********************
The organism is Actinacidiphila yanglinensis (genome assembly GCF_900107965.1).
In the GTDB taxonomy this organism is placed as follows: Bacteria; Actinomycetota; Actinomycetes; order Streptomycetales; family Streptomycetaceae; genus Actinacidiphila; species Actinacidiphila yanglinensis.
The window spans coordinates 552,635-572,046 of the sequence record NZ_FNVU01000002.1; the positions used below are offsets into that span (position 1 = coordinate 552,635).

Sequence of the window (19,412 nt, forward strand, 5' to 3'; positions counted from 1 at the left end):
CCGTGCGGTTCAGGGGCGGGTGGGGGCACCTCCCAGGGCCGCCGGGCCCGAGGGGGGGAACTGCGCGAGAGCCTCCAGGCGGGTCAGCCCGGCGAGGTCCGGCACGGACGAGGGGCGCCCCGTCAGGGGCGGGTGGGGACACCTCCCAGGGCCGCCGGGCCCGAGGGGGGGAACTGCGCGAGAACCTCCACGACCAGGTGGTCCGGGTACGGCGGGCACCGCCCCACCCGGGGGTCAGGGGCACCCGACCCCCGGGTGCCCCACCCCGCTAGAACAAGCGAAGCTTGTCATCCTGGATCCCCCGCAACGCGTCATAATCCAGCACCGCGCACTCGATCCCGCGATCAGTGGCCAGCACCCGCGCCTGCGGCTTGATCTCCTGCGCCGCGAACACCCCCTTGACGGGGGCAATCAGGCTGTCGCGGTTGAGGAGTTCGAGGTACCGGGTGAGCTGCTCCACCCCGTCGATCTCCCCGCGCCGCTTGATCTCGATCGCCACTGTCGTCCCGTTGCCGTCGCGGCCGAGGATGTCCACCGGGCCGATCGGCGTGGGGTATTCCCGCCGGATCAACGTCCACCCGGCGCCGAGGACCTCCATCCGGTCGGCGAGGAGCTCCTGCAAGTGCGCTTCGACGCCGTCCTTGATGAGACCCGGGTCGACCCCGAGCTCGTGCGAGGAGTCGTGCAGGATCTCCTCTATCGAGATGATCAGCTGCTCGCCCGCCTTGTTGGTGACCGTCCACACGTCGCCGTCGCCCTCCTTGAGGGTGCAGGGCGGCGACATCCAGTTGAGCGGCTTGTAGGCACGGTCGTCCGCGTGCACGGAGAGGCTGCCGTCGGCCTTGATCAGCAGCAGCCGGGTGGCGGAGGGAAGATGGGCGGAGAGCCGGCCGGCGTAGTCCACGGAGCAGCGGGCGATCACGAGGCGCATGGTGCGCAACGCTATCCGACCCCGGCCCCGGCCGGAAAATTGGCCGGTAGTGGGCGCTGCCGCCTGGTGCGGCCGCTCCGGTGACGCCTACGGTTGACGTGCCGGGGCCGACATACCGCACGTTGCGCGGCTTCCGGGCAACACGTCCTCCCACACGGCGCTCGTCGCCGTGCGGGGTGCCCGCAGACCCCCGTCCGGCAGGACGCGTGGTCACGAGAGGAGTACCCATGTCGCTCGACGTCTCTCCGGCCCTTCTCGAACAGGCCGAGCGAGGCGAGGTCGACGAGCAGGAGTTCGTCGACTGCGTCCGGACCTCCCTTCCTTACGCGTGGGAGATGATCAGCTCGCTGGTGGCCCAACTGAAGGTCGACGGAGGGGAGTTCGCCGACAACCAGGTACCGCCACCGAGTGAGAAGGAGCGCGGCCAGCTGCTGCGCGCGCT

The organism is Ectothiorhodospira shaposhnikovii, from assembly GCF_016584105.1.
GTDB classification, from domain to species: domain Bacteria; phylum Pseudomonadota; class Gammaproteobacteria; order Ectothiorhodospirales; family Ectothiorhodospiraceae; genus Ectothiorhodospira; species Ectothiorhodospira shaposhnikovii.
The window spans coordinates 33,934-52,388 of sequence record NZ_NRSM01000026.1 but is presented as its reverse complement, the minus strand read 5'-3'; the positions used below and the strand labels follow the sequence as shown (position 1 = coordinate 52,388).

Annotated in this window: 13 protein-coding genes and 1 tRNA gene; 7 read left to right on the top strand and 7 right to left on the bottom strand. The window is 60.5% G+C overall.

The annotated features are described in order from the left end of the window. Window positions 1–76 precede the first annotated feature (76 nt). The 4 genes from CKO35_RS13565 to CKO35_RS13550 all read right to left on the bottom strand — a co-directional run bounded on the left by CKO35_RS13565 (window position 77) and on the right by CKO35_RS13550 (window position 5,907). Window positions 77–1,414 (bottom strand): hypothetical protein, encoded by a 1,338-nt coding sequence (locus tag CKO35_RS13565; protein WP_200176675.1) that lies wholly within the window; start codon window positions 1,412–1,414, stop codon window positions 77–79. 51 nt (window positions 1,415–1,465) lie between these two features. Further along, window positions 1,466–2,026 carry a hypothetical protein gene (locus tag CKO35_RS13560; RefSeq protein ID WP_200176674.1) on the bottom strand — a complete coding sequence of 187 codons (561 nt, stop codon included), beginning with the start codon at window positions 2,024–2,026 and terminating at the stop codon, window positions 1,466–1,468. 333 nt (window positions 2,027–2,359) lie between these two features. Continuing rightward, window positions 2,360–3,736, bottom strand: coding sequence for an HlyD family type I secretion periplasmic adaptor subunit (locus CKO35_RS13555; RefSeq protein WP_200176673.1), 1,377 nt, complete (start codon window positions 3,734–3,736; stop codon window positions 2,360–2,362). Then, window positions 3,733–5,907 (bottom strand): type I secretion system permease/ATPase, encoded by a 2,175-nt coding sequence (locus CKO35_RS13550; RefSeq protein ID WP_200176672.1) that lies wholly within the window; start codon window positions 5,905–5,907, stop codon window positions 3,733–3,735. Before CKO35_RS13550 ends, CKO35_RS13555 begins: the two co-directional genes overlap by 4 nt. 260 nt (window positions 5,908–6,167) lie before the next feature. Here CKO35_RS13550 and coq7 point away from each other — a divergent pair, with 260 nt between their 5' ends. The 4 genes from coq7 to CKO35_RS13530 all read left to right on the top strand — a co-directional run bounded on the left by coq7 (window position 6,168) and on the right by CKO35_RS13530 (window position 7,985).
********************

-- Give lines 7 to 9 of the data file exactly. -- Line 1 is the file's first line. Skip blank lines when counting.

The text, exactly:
GTDB classification, from domain to species: domain Bacteria; phylum Pseudomonadota; class Gammaproteobacteria; order Ectothiorhodospirales; family Ectothiorhodospiraceae; genus Ectothiorhodospira; species Ectothiorhodospira shaposhnikovii.
The window spans coordinates 33,934-52,388 of sequence record NZ_NRSM01000026.1 but is presented as its reverse complement, the minus strand read 5'-3'; the positions used below and the strand labels follow the sequence as shown (position 1 = coordinate 52,388).

Annotated in this window: 13 protein-coding genes and 1 tRNA gene; 7 read left to right on the top strand and 7 right to left on the bottom strand. The window is 60.5% G+C overall.